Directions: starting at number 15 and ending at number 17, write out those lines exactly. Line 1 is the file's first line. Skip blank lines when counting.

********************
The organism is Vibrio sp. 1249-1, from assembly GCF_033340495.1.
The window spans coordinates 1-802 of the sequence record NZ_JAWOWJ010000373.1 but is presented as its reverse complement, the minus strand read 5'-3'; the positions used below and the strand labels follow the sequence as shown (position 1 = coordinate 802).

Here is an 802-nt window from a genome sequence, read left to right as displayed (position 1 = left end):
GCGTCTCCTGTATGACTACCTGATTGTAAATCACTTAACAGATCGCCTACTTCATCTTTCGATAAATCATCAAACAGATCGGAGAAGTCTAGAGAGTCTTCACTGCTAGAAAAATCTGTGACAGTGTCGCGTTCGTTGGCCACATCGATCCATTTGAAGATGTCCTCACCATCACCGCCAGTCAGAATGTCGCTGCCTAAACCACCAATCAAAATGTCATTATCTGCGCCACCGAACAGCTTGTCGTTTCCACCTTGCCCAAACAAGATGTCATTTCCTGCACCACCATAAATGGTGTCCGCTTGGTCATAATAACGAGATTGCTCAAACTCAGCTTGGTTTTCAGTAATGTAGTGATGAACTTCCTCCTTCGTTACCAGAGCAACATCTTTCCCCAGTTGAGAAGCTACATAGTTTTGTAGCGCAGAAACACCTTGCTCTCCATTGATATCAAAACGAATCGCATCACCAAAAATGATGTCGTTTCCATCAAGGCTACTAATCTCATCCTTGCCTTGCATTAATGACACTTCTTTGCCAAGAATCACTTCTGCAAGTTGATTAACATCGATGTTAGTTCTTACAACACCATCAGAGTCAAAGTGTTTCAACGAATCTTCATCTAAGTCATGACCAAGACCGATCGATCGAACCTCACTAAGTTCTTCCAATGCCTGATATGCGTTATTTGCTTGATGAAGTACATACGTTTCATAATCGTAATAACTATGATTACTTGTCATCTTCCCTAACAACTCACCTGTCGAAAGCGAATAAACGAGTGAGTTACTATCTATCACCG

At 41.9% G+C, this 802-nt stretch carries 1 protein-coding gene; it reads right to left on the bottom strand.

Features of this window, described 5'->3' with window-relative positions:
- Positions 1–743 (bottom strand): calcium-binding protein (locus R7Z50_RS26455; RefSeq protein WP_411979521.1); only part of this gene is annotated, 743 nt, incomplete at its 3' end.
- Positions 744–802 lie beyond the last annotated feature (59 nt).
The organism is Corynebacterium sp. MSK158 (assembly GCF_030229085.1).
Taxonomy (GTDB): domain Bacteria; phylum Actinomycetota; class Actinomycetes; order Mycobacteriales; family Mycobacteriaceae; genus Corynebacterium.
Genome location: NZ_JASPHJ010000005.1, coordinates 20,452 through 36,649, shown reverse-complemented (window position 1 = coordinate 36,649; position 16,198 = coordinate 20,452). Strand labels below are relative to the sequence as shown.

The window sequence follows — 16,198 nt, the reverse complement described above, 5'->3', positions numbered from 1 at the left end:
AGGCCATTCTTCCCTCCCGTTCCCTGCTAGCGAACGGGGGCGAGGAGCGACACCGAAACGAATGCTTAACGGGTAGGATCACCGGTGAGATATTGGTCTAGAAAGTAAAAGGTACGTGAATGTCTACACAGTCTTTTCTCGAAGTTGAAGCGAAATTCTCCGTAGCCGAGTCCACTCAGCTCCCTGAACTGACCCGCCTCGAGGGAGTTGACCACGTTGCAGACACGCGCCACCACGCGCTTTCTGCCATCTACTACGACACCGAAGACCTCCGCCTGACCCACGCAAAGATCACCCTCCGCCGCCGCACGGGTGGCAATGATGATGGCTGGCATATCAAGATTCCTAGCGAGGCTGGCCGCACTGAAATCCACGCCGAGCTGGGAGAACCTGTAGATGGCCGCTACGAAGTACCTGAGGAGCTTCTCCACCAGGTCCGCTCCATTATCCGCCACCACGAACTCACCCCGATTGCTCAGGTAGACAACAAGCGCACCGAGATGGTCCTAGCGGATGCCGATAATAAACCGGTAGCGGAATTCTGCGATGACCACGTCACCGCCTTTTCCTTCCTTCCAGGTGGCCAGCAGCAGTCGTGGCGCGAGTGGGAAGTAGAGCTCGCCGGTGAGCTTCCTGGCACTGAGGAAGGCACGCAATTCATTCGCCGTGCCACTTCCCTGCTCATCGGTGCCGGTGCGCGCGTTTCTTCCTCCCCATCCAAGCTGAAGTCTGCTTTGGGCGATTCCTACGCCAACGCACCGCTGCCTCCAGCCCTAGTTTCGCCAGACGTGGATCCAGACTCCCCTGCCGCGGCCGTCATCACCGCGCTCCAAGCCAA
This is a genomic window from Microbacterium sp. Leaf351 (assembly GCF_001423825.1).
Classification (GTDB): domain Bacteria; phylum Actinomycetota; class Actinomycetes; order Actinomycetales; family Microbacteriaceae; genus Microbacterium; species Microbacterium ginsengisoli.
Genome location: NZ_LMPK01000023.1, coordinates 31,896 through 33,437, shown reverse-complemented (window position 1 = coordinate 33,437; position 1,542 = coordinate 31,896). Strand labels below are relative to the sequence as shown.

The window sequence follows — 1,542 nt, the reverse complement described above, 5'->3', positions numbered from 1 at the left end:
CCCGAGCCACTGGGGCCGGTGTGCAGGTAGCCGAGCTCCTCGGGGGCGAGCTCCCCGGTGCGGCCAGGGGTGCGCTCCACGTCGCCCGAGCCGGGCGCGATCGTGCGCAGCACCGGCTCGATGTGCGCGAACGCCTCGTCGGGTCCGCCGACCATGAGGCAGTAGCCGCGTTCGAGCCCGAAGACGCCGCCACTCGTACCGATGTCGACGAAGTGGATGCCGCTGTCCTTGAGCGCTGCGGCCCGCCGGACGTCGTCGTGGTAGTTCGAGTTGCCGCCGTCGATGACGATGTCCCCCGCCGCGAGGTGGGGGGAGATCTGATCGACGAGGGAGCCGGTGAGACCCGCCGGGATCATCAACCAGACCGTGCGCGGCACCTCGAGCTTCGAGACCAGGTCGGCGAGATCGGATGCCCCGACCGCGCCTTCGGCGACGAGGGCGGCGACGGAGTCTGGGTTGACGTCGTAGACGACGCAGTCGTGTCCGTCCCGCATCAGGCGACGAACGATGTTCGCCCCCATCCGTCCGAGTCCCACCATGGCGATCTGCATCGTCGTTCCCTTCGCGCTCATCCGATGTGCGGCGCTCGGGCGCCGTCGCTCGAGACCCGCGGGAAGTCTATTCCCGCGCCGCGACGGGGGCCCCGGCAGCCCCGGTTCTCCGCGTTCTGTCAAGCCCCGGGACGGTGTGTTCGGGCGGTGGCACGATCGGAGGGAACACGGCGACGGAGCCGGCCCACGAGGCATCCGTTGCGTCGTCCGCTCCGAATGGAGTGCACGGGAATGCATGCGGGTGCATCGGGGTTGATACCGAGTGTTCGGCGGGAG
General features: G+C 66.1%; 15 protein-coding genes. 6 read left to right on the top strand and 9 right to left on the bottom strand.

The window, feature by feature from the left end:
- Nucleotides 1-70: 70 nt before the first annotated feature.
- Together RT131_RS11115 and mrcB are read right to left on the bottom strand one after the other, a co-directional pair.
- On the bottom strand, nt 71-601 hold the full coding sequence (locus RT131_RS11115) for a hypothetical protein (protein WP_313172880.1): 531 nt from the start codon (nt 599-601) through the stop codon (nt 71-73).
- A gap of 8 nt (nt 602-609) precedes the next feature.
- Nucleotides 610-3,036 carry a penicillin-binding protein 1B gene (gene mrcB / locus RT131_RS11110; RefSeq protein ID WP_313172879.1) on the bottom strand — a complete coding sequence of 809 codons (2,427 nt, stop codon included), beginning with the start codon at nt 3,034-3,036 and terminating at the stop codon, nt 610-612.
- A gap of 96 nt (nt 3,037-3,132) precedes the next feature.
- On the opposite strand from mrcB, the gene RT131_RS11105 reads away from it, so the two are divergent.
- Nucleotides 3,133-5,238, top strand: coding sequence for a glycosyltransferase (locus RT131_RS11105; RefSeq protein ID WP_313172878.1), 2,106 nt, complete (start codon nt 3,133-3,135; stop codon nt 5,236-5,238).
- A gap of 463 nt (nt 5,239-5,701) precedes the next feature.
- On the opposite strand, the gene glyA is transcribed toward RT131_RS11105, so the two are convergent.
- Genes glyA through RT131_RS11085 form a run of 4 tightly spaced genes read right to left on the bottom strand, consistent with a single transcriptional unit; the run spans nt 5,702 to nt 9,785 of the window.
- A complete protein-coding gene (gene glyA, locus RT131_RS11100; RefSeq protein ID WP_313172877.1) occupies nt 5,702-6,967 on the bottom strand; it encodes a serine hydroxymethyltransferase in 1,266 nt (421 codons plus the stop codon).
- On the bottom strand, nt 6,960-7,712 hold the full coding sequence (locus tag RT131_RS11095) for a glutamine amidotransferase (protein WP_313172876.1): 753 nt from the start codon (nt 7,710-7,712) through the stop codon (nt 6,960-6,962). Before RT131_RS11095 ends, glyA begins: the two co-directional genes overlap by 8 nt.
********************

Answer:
Classification (GTDB): domain Bacteria; phylum Actinomycetota; class Actinomycetes; order Actinomycetales; family Microbacteriaceae; genus Microbacterium; species Microbacterium ginsengisoli.
Genome location: NZ_LMPK01000023.1, coordinates 31,896 through 33,437, shown reverse-complemented (window position 1 = coordinate 33,437; position 1,542 = coordinate 31,896). Strand labels below are relative to the sequence as shown.

The window sequence follows — 1,542 nt, the reverse complement described above, 5'->3', positions numbered from 1 at the left end: